The innovative use of a steel tube chassis fitted with an internal combustion engine proved the age of cars had arrived. A single-cylinder gasoline engine and chain drive setup resulted in a top speed of 10 mph. 

Lotus Elan

1967 Lotus Elan +2
Image Credit: WikiCommons.

Lotus’ history is full of financial turmoil. Between those years of uncertainty, Colin Chapman’s creative genius delivered some great drivers cars. The Type 26, as it was known internally, combined low-weight with smaller engines to achieve a world-beating handling experience.

Constructed of fiberglass over a steel backbone chassis, the Elan boasted exceptional chassis control and ride. Lotus excelled at both qualities for decades, and the Elan became the benchmark for sports cars. In later years, Gordon Murray further praised the Elan’s steering as the trait he missed in the McLaren F1.

Subaru Impreza WRX

Subaru Imprea WRX STi -Facelift model - front quarter view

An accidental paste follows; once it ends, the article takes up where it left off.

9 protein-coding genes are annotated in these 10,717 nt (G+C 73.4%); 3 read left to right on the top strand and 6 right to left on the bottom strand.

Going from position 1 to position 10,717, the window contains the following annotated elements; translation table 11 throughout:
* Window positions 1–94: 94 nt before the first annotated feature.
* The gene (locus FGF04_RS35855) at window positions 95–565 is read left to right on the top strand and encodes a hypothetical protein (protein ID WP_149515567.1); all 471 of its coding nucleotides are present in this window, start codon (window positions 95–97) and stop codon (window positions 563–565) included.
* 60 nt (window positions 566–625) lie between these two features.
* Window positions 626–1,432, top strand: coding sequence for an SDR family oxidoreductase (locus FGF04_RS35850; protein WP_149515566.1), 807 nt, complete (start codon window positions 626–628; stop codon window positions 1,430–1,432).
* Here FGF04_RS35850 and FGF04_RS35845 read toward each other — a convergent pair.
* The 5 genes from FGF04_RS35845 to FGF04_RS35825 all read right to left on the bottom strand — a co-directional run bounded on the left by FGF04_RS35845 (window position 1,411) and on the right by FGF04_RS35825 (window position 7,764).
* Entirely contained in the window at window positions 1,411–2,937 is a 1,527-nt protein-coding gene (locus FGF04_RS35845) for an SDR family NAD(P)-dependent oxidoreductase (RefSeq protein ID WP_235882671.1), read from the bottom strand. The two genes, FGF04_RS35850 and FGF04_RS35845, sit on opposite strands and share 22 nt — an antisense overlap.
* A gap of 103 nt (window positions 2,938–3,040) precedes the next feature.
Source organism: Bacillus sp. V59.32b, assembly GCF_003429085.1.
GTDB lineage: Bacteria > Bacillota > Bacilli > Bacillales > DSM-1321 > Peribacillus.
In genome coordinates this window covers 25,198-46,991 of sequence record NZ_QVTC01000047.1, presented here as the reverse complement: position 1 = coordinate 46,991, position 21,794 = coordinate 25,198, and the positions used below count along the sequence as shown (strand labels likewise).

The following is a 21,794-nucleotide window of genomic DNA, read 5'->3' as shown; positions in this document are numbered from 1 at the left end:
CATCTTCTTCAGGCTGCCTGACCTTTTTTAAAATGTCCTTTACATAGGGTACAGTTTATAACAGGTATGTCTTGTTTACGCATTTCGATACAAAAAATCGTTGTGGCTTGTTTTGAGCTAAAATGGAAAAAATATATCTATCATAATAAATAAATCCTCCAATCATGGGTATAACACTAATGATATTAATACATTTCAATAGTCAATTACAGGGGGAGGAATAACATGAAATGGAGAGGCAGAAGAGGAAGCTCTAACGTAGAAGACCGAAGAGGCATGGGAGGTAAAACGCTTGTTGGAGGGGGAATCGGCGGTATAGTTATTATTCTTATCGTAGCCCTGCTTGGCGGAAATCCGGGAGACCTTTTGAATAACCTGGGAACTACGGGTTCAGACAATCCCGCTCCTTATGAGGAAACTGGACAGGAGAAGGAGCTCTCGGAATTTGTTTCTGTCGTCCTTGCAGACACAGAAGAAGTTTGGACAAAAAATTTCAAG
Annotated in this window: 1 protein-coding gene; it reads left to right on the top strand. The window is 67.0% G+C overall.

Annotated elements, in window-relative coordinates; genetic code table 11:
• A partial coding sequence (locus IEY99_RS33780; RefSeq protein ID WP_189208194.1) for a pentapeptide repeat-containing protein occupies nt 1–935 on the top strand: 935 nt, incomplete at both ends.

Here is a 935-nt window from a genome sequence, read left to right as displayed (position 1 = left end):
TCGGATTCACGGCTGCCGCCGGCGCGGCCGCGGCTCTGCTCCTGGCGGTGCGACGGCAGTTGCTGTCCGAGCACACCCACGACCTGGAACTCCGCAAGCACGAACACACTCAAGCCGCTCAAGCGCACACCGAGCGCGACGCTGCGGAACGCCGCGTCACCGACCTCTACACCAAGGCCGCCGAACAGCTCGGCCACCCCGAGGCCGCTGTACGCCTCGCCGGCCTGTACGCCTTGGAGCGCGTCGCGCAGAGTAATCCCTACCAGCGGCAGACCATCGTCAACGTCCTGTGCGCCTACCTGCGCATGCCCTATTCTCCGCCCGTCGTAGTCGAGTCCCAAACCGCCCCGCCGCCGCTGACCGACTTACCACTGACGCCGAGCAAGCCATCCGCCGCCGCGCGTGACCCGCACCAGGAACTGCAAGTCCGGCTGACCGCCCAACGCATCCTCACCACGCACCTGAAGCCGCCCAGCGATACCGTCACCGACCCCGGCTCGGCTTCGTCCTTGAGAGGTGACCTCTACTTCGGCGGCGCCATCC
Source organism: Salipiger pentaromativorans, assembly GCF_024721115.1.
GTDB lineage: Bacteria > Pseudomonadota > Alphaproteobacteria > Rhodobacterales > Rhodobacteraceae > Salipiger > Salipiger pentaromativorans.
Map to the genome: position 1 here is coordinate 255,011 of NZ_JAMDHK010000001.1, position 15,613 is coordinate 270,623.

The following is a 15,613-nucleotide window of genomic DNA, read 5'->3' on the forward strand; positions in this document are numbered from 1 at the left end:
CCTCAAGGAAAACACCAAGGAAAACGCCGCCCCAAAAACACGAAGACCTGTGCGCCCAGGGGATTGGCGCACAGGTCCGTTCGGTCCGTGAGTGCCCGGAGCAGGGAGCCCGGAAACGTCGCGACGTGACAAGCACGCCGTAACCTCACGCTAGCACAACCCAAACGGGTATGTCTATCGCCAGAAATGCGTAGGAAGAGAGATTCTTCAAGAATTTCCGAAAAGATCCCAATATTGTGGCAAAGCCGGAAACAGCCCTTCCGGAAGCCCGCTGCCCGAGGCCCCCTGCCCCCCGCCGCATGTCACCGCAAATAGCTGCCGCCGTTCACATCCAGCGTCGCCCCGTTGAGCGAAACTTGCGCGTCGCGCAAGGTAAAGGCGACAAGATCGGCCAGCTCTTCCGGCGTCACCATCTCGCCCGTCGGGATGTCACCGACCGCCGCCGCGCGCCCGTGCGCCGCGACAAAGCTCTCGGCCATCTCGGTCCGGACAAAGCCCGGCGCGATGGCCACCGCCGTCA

Image Credit: WikiCommons

Explosive performance and a tenaciously grippy chassis transformed the Subaru into a giant killer. Visually, it is a humdrum sedan that has little on show to worry proper sportscars. It was that understated appearance that tempted gearheads. Admittedly, the addition of the WRX add-ons served as a warning to other road users.

At full throttle, the Subaru could reach 60 mph in around five seconds, faster than several Ferraris and Porsches. Subaru tweaked the chassis in the following decades, but its signature soundtrack remained a familiar turbocharged boxer engine thrum.

Jason Garbutt

Author: Jason Garbutt

Title: Business Development Managger

Expertise: Cars, Military Vehicles, Computers, Gaming Consoles, Aviation, Movies


From a young age, vehicles of every shape and size significantly impacted Jason. But a surprise birthday gift of a ZAP racing kart ignited the spark in earnest. Cars, planes, military vehicles, and ships have been the center of attention ever since.